How to Watch the Rare Hybrid Solar Eclipse From Your Home

This spectacle in the South Pacific will be visible in online livestreams on Wednesday. It is the last hybrid solar eclipse until 2031

moon blocks out the sun in a total solar eclipse
The hybrid eclipse will appear to viewers as a total solar eclipse, annular solar eclipse or partial solar eclipse depending on their vantage point. George Frey via Getty Images

This week, a rare hybrid solar eclipse will darken skies across the South Pacific, with narrow portions of Australia, East Timor and Indonesia being bathed in complete shadow.

The event is a combination of different types of solar eclipses—it will first appear as an annular eclipse with the moon wrapped in a fiery halo of sunlight, then shift into a total, sky-darkening eclipse and finally return to the annular “ring of fire.”

Hybrid solar eclipses are few and far between: The last one was in 2013, and the next will be in 2031. One of these phenomena will not appear over the contiguous United States for more than a century—until March 2164. That makes this week’s eclipse a must-see for cosmic enthusiasts.

But for those who can’t experience it in person, several free live streams will air coverage of the spectacle online. The hybrid eclipse begins at 9:34 p.m. Eastern time on April 19 and lasts until 2:59 a.m. on April 20.

Ningaloo Total Solar Eclipse - Hosted by the Gravity Discovery Centre

Solar eclipses occur when the moon passes directly between the sun and the Earth. But although the moon orbits Earth once every 27.3 days, an eclipse does not happen with every revolution—since the moon’s orbit is tilted by five degrees relative to Earth’s, it usually appears to pass above or below the sun from our point of view.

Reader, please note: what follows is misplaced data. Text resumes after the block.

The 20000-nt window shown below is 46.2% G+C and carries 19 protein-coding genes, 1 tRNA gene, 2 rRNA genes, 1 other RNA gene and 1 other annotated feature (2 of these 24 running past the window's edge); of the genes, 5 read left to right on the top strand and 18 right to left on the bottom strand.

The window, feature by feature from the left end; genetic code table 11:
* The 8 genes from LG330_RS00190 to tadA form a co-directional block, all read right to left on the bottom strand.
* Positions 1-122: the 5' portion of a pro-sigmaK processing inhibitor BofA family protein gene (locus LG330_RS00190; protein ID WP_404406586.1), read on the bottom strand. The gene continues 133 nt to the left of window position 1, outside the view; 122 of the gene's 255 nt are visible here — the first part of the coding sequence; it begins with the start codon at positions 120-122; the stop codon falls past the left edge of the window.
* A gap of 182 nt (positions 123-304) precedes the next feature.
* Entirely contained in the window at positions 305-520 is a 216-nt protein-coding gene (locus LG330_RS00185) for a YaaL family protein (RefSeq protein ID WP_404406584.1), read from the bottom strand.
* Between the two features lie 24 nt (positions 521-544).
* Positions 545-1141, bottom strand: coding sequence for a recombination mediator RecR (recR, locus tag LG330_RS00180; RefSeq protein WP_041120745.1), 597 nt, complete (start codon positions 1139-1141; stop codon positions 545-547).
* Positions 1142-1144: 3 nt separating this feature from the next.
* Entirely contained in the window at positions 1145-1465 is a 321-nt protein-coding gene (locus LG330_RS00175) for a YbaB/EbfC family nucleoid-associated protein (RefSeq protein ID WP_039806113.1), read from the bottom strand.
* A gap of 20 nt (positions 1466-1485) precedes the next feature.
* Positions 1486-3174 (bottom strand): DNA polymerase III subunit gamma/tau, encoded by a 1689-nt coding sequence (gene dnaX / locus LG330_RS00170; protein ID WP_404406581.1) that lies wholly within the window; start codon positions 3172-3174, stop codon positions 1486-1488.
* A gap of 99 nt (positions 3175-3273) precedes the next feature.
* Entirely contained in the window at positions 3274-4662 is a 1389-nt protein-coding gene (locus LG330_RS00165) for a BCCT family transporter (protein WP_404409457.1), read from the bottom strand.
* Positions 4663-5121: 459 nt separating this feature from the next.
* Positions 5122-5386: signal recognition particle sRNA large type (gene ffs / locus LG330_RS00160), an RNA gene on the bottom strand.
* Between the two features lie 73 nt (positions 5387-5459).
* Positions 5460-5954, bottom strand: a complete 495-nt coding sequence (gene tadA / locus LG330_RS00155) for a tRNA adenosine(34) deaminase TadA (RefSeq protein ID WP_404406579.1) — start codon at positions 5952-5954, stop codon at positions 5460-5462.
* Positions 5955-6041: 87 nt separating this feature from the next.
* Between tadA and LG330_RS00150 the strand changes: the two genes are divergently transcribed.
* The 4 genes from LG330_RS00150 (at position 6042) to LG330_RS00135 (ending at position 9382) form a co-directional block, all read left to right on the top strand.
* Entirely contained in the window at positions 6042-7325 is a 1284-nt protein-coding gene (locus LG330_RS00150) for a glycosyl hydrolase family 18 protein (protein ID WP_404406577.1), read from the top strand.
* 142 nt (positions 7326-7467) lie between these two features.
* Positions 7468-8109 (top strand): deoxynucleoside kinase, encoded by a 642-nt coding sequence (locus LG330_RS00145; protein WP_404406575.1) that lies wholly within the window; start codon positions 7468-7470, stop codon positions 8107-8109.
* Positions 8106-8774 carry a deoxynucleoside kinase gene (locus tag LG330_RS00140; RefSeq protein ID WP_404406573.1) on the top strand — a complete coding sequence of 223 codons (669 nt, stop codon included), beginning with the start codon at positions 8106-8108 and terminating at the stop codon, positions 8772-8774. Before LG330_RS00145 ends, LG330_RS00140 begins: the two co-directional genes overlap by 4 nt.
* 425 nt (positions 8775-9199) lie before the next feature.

But on the special occasions when the moon and sun do align in the sky, one of four spectacular outcomes can happen: an annular, total, partial or hybrid solar eclipse. An annular eclipse with a ring around the moon occurs when the moon is farther from the Earth and appears smaller than the sun in the sky. In a total eclipse, the moon is in full alignment with the sun, blocking the entirety of the star’s brightness and casting a shadow over parts of our planet. A partial eclipse happens when the sun is only partly covered by the moon. And a hybrid eclipse is a combination of these other types.

These differences exist because the moon’s orbit is not a perfect circle, but rather an oval-shaped ellipse. As a result, it passes between the Earth and sun at varying distances, creating a visual effect of a larger or smaller moon. During a hybrid eclipse, different vantage points on Earth see the moon appear as different sizes due to our planet’s curved surface putting some viewers farther from the moon, writes Time’s Jeffrey Kluger. In this way, a total eclipse and an annular eclipse can be seen in different places around the world.

This week, the hybrid eclipse will occur as a combination of all three other types of eclipses. The annular eclipse will first appear over the Pacific south of Madagascar, then switch to a total eclipse while still over water. Totality will sweep across Earth to the northeast—passing over small regions of Australia, East Timor and Indonesia—and shift back to an annular eclipse between Indonesia and Hawaii. The annular portion of the eclipse will not be seen from land. At some angles, such as from Papua New Guinea and the Marshall Islands, only a partial eclipse will be visible.

In Australia, the largest inhabited place that will experience a total eclipse is the small town of Exmouth. Though its population is only about 2,800, thousands of viewers will flock there to glimpse this rare solar event.

“I look forward to this eclipse, because it is a long-anticipated party,” heliophysicist Jia Huang of the University of California, Berkeley, tells Popular Science’s Briley Lewis. “A hybrid eclipse is very rare.”

To catch this phenomenon from afar, tune into an online livestream. will host one on YouTube beginning at 9:30 p.m. Eastern time on April 19. NASA will also air the eclipse on NASA TV from 10:30 p.m. And the Gravity and Discovery Center and Observatory will stream from Exmouth at 10 p.m., showing totality beginning at 11:29 p.m.

Even if internet-based skywatching does not strike your fancy, you can plan to catch next year’s total solar eclipse, which will cross North America following a path from Mexico to eastern Canada in April 2024. And this week, the Lyrid meteor shower is illuminating the night sky—the spectacle will reach its peak on Saturday with about 18 meteors visible per hour.

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